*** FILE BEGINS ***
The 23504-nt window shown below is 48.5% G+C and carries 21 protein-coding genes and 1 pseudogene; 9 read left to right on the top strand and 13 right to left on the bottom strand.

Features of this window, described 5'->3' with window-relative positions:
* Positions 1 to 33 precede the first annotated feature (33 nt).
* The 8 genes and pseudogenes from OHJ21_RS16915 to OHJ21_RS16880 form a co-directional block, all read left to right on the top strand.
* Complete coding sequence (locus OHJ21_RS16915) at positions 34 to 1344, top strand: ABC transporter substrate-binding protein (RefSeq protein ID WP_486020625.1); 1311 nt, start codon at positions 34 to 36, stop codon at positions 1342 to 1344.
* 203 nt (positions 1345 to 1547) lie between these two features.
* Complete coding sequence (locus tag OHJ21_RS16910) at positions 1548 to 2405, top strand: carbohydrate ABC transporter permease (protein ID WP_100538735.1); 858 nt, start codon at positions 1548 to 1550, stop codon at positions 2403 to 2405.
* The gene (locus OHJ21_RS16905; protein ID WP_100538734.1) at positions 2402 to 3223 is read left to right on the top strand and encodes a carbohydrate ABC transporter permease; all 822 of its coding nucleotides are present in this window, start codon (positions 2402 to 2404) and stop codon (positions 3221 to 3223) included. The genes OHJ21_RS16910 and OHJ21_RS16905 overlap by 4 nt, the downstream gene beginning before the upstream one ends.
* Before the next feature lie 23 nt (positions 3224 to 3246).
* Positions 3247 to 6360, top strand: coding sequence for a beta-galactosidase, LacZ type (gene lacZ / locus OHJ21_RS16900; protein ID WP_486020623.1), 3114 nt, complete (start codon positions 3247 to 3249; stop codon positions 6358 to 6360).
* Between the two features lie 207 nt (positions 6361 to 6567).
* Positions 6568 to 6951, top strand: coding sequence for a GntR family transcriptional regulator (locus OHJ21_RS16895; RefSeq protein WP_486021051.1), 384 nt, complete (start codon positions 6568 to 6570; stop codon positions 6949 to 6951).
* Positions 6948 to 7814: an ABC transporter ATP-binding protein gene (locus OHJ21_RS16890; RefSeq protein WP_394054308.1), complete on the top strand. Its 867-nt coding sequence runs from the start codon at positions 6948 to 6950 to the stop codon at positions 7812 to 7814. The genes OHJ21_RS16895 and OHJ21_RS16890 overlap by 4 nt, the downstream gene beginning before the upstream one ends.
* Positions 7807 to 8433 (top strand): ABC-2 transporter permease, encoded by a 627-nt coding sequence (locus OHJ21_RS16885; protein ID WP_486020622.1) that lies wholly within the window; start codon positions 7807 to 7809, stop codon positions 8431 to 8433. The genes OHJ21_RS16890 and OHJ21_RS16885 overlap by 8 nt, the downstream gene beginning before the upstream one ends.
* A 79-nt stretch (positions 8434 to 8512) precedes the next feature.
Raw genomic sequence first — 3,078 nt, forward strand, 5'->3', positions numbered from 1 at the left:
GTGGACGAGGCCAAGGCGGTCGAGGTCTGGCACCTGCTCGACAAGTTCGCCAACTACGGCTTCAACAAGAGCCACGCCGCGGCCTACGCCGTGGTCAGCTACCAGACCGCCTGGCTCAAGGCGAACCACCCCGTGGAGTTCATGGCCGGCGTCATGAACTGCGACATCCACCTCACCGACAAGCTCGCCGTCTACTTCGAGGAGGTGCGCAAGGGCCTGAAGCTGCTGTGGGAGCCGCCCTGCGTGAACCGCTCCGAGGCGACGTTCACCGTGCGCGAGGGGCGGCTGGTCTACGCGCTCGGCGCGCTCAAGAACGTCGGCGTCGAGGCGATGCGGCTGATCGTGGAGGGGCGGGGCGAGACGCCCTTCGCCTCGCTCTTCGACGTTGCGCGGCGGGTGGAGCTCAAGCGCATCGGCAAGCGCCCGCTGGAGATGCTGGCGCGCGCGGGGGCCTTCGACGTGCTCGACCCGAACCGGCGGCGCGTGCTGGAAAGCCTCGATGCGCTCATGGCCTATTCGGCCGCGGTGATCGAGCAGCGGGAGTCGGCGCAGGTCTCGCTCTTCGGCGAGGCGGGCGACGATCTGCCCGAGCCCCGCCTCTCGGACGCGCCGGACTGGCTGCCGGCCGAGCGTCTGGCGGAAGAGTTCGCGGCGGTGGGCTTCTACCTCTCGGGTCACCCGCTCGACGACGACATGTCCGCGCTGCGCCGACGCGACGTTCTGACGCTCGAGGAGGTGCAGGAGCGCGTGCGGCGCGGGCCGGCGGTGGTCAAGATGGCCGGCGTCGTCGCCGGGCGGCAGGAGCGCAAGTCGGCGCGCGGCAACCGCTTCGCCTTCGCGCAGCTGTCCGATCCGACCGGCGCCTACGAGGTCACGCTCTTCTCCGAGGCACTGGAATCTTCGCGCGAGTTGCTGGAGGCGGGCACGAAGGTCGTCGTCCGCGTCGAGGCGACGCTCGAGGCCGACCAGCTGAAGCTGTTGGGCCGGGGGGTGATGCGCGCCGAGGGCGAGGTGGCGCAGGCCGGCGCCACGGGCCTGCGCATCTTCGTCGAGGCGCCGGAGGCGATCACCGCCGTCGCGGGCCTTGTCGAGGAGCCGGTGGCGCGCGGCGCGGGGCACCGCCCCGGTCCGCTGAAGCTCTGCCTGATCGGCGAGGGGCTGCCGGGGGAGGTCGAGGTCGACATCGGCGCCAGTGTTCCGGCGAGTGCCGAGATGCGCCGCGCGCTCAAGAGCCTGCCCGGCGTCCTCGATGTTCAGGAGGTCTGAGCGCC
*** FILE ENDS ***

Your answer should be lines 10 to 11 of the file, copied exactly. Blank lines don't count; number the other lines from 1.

* Positions 3247 to 6360, top strand: coding sequence for a beta-galactosidase, LacZ type (gene lacZ / locus OHJ21_RS16900; protein ID WP_486020623.1), 3114 nt, complete (start codon positions 3247 to 3249; stop codon positions 6358 to 6360).
* Between the two features lie 207 nt (positions 6361 to 6567).